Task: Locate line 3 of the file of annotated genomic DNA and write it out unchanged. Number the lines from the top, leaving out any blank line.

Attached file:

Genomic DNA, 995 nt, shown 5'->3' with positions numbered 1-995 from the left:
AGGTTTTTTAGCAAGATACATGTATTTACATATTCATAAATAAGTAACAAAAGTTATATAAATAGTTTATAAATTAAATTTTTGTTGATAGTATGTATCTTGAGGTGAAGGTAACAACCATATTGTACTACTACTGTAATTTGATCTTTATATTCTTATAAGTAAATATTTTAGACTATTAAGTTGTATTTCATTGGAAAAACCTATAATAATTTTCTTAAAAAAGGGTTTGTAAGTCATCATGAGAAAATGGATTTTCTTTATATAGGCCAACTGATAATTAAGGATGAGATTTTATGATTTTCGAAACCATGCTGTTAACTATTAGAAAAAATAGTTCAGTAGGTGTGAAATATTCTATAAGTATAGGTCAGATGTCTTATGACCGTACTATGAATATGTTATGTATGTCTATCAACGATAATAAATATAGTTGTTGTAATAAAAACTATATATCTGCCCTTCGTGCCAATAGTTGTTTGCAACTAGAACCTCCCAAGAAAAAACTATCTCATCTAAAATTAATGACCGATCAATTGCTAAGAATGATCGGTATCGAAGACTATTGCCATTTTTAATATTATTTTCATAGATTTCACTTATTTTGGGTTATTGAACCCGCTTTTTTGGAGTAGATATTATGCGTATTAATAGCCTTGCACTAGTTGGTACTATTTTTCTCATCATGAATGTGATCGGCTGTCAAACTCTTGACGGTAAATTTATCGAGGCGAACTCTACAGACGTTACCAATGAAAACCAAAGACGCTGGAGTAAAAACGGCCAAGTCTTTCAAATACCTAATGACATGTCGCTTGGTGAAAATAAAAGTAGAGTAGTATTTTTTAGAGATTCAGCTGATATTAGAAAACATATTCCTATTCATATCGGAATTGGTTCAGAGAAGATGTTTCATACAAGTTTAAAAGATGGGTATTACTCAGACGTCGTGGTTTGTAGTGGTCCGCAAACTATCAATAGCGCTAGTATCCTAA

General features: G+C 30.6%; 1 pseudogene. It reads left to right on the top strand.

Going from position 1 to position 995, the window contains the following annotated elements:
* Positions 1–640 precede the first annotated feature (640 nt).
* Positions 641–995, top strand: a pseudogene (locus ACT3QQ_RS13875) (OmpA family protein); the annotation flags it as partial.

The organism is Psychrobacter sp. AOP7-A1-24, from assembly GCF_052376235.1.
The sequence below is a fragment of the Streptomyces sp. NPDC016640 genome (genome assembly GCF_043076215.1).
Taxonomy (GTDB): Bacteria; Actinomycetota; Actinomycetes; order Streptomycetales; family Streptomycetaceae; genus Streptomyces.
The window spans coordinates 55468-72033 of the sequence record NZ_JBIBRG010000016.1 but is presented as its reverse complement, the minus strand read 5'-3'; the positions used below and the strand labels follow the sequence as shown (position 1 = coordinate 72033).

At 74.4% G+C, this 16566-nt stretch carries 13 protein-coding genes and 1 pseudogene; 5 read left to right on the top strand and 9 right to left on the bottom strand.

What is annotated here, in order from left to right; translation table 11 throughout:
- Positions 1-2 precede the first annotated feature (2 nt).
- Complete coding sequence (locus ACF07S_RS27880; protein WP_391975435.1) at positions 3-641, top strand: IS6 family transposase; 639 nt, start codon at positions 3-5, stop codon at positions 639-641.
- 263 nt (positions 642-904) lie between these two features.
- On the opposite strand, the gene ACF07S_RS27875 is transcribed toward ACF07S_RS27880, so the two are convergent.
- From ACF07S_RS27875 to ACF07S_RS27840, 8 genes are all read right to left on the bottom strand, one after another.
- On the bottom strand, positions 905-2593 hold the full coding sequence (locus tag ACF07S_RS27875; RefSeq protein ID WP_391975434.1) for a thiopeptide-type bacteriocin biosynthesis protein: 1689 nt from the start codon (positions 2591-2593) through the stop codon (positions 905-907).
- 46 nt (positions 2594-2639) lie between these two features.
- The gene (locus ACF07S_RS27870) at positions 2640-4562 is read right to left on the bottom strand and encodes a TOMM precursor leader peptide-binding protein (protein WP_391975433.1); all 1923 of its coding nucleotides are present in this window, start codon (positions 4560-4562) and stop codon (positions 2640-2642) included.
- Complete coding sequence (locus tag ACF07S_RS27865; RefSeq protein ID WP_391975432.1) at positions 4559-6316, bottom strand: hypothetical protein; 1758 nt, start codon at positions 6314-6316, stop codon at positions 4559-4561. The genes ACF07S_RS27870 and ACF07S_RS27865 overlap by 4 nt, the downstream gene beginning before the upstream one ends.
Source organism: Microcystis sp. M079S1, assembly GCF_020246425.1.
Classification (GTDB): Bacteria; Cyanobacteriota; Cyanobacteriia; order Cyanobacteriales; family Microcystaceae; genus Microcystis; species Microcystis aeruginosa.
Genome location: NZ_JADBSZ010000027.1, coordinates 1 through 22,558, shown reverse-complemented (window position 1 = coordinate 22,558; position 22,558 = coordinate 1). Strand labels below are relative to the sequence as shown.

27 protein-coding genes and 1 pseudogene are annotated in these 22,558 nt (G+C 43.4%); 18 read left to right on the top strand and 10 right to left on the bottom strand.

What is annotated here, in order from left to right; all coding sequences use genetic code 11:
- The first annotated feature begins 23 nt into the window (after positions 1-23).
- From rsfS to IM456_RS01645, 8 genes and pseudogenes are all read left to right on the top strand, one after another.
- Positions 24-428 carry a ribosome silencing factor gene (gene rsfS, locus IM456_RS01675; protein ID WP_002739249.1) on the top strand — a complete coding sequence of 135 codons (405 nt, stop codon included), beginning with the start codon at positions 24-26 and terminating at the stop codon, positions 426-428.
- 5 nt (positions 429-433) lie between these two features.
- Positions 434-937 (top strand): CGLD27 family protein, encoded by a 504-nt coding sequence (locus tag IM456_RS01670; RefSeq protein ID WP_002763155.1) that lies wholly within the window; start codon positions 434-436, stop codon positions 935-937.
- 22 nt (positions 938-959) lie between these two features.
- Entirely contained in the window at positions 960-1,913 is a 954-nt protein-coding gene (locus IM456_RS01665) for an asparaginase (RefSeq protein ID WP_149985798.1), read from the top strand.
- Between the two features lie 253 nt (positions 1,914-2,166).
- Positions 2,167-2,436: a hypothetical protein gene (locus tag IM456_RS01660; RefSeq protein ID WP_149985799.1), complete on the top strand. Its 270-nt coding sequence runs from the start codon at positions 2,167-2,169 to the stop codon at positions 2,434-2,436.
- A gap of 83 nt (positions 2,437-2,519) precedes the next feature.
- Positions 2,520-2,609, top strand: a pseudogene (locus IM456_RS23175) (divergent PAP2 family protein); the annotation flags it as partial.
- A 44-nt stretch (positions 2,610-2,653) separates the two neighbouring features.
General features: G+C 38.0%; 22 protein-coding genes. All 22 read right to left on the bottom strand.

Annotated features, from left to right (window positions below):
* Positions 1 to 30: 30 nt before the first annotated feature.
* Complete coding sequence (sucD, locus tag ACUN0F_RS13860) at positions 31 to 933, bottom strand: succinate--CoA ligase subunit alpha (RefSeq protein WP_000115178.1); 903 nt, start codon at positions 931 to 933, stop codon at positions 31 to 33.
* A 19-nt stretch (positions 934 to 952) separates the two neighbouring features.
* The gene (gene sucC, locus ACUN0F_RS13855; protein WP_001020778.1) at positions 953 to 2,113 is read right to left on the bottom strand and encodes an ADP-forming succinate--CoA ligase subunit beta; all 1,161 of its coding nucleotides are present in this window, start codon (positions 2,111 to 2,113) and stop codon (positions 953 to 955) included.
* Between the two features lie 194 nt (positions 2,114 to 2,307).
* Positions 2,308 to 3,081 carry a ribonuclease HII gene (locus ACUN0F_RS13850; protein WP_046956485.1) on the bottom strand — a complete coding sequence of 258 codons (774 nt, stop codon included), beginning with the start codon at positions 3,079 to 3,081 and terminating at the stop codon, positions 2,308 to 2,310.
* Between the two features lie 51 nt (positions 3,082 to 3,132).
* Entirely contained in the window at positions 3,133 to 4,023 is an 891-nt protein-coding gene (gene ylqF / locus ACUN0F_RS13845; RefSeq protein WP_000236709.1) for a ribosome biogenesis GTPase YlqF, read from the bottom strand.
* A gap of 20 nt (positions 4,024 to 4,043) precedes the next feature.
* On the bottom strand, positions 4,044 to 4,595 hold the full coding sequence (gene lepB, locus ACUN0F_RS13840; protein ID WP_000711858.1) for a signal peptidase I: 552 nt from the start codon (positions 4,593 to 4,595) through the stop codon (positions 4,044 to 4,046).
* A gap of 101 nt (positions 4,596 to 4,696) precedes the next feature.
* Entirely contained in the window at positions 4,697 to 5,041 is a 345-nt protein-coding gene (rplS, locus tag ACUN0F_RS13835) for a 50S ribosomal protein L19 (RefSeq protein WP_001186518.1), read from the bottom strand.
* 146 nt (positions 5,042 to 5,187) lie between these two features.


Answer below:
General features: G+C 30.6%; 1 pseudogene. It reads left to right on the top strand.